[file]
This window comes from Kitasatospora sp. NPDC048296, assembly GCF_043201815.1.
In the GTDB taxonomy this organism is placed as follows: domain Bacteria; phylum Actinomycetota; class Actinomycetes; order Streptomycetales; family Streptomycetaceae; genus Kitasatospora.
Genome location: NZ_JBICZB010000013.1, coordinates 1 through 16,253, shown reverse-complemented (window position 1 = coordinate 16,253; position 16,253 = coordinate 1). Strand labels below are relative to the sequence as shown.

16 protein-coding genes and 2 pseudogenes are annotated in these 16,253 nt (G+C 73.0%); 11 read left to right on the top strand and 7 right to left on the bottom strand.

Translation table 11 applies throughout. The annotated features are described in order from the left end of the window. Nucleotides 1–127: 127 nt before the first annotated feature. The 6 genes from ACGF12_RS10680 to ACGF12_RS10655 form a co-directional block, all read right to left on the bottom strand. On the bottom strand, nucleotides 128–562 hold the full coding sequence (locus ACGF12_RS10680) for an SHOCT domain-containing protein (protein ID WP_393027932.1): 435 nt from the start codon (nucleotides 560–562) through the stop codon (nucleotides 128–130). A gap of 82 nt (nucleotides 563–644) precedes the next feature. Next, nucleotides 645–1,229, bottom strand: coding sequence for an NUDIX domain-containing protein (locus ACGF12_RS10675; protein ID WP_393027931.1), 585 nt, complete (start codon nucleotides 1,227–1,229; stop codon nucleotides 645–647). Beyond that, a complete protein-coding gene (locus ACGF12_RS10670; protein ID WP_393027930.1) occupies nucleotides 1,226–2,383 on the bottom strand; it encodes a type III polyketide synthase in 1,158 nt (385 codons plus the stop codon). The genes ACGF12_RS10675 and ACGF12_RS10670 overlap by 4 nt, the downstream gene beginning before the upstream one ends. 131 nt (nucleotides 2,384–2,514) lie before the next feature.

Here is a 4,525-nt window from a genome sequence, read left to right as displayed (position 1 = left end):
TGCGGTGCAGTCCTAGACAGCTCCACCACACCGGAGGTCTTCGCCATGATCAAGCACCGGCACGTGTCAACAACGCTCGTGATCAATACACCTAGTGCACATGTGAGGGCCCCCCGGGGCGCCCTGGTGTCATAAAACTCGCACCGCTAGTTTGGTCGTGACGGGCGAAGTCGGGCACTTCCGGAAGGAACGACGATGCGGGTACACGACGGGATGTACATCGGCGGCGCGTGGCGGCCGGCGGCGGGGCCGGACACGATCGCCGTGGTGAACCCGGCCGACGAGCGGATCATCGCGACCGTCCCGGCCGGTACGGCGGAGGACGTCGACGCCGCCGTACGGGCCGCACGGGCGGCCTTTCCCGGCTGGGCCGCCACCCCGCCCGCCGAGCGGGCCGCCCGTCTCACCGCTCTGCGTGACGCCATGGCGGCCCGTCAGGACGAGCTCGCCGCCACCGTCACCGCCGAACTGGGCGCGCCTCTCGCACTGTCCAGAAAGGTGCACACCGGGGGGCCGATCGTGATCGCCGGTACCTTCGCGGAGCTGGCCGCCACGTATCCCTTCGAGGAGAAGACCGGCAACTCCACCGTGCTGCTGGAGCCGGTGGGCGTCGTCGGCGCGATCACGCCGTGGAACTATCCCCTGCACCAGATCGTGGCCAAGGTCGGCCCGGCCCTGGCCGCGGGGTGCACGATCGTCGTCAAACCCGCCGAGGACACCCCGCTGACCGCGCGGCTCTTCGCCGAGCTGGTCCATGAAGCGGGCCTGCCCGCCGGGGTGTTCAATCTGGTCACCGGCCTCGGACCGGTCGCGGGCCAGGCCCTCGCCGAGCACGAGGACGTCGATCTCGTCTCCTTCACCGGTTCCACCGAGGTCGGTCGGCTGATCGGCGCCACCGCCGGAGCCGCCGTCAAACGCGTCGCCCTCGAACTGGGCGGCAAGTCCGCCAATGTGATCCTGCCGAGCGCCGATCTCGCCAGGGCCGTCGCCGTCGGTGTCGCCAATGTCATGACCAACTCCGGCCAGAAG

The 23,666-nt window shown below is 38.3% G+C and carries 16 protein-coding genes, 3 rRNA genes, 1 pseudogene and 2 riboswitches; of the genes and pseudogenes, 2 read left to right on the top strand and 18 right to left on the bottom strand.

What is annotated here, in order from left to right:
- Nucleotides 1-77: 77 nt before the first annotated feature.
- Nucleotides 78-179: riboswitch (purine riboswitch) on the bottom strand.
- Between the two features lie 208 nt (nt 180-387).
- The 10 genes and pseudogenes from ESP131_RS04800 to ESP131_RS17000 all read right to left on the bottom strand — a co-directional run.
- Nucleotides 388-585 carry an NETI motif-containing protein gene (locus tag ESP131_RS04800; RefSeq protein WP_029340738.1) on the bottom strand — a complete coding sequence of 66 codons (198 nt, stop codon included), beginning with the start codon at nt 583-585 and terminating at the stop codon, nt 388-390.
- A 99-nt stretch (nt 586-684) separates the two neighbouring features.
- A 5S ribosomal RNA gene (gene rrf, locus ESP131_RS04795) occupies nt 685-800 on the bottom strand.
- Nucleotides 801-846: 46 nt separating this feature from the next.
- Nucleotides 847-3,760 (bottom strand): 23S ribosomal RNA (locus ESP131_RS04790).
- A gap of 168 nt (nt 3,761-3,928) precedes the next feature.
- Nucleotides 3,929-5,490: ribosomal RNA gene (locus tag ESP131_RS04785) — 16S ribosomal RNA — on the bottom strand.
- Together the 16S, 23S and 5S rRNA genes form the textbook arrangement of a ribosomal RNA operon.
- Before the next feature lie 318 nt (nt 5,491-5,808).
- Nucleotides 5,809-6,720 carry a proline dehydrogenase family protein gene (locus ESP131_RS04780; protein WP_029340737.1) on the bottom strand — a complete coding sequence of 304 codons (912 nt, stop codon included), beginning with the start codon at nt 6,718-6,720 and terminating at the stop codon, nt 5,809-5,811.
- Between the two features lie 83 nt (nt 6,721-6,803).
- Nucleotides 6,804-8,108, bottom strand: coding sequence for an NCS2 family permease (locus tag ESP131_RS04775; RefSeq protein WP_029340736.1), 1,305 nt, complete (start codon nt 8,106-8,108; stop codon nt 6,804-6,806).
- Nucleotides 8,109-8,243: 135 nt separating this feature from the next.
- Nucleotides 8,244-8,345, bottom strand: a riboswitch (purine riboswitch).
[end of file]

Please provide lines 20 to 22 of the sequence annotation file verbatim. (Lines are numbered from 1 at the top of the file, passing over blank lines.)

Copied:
- Nucleotides 3,929-5,490: ribosomal RNA gene (locus tag ESP131_RS04785) — 16S ribosomal RNA — on the bottom strand.
- Together the 16S, 23S and 5S rRNA genes form the textbook arrangement of a ribosomal RNA operon.
- Before the next feature lie 318 nt (nt 5,491-5,808).